Wednesday, December 24, 2014

TDDing New Polymer Element Features with Protractor


Even after a week or so of working with Protractor as testing solution for Polymer, I still do not know if I have a good feel for recommending it as a solution. I begin to understand its strengths and weaknesses as a Polymer testing tool—its async support works brilliantly with Polymer while its complete lack of shadow DOM support is nearly a show stopper.

Nearly a show stopper, but when I can write tests like this:
describe('<x-pizza>', function(){
  beforeEach(function(){
    browser.get('http://localhost:8000');
  });
  it('updates value when internal state changes', function() {
    new XPizzaComponent().
      addFirstHalfTopping('pepperoni');

    expect($('x-pizza').getAttribute('value')).
      toMatch('pepperoni');
  });
});
How can I dismiss it? To be sure, the XPizzaComponent Page Object helps to mask some ugliness—but the same test in Karma has just as much shadow DOM ugliness, plus async ugliness.

I have already tried TDDing a bug fix with Protractor, which went reasonably well. So tonight I wonder what it is like TDDing a new feature? I have been playing with an early version of the <x-pizza> pizza building Polymer element as I explore these questions:



This version of the element has the exploration advantage of including some old-timey HTML form elements with which to play. The advantage here is that I made old-timey mistakes in the backing code. The bug that I TDD'd the other day resulted from adding unknown toppings to the pizza. I eliminated the bug, but it is still possible to click the “Add First Half Topping” button without choosing a topping. I would like to change that. So I write a Protractor test:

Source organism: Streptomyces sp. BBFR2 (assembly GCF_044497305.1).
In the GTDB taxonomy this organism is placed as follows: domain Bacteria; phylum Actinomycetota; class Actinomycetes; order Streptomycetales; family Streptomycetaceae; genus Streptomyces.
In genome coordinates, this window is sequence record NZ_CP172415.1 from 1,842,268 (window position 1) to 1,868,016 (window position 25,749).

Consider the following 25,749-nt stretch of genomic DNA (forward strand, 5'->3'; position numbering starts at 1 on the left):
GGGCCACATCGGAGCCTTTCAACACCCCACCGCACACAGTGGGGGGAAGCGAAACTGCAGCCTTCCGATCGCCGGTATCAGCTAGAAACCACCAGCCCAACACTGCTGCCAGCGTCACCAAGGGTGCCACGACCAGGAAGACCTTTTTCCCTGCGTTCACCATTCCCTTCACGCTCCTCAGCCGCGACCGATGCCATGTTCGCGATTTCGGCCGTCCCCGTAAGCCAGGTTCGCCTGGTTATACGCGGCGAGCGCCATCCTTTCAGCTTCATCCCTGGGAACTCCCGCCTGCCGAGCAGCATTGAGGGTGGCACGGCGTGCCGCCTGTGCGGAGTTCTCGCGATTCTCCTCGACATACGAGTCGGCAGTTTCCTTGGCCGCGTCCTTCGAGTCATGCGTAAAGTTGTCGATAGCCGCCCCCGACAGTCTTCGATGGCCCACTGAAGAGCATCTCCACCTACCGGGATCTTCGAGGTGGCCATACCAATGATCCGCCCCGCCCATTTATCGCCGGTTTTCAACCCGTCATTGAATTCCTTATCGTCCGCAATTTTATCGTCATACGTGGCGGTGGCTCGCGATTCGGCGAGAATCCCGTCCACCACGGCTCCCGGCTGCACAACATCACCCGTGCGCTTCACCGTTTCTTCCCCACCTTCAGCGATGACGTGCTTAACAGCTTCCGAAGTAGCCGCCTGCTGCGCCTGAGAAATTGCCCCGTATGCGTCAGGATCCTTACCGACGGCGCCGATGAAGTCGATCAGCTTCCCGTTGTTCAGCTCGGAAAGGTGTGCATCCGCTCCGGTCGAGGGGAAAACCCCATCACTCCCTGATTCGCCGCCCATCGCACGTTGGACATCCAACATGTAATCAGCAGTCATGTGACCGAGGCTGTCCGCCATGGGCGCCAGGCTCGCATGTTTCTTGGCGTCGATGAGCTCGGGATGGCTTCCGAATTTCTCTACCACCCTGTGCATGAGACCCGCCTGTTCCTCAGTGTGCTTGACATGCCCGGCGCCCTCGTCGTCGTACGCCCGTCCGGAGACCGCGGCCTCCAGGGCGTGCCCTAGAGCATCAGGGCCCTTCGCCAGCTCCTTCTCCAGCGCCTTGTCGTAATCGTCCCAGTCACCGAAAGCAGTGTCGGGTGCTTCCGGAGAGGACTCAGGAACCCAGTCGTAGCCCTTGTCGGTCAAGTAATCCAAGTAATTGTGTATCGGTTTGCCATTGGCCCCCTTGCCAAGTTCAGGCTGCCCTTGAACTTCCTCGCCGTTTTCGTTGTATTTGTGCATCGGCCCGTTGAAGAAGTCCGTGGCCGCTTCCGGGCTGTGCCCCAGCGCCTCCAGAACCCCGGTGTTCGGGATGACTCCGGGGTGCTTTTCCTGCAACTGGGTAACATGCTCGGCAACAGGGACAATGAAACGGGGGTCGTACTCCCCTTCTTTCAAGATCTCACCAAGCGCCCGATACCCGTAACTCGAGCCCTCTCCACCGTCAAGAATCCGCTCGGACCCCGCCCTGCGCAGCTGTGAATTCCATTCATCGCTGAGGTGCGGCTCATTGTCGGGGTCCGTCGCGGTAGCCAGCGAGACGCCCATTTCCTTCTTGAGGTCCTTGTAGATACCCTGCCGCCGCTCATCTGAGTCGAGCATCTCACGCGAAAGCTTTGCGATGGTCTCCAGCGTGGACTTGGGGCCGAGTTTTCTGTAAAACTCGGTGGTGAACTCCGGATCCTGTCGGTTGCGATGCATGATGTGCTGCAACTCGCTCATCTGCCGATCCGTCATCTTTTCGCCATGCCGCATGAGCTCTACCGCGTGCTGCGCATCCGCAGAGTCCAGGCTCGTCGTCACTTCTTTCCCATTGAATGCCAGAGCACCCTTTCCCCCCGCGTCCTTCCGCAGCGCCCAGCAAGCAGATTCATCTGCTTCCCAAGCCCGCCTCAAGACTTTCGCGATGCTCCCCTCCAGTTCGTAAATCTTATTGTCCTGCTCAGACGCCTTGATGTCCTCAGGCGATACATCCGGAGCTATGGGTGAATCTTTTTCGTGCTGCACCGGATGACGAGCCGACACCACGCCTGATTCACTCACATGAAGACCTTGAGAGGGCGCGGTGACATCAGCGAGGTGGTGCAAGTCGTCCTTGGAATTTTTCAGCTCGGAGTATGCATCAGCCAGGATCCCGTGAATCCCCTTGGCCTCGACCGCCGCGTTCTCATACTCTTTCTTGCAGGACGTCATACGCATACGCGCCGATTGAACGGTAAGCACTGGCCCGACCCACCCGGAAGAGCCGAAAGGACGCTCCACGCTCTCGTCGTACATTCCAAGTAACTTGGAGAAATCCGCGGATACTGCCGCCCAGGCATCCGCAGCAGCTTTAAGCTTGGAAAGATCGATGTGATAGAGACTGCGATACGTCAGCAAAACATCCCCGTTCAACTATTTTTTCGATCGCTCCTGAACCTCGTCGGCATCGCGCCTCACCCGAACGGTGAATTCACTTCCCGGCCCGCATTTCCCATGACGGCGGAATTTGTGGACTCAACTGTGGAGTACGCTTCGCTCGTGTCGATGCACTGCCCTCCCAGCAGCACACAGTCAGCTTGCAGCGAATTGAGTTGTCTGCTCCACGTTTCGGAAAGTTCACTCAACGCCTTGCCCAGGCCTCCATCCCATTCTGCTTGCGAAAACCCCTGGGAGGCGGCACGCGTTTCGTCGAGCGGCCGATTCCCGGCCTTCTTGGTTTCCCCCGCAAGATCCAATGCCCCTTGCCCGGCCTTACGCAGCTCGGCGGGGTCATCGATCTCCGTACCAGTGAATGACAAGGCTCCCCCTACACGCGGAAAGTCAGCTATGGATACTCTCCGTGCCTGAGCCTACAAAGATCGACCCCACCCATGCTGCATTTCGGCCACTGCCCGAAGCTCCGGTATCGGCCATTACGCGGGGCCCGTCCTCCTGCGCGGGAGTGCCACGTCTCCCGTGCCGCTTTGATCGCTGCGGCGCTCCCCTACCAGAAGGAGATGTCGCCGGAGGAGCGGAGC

describe('<x-pizza>', function(){
  beforeEach(function(){
    browser.get('http://localhost:8000');
  });
  // ...
  it('does nothing when adding a topping w/o choosing first', function(){
    new XPizzaComponent().
      clickAddFirstHalfToppingButton();

    expect($('x-pizza').getAttribute('value')).
      toEqual('\n\n');
  });
});
I need to write the clickAddFirstHalfToppingButton() method for my page object. This is already done as part of the addFirstHalfTopping() method, but now I need it separate:
function XPizzaComponent() {
  this.selector = 'x-pizza';
}

XPizzaComponent.prototype = {
  // ...
  clickAddFirstHalfToppingButton: function() {
    browser.executeScript(function(selector){
      var el = document.querySelector(selector),
          button = el.$.firstHalf.querySelector("button");
      button.click();
    }, this.selector);
  }
};
The executeScript() method is hackery to work around Protractor's lack of shadow DOM support. It is not too horrible, but I am extremely tempted to factor the el assignment out into its own method, especially since both addFirstHalfTopping() and clickAddFirstHalfToppingButton() both assign it in the exact same way:
XPizzaComponent.prototype = {
  addFirstHalfTopping: function(topping) {
    browser.
      executeScript(function(selector, v){
        var el = document.querySelector(selector),
            select = el.$.firstHalf.querySelector("select");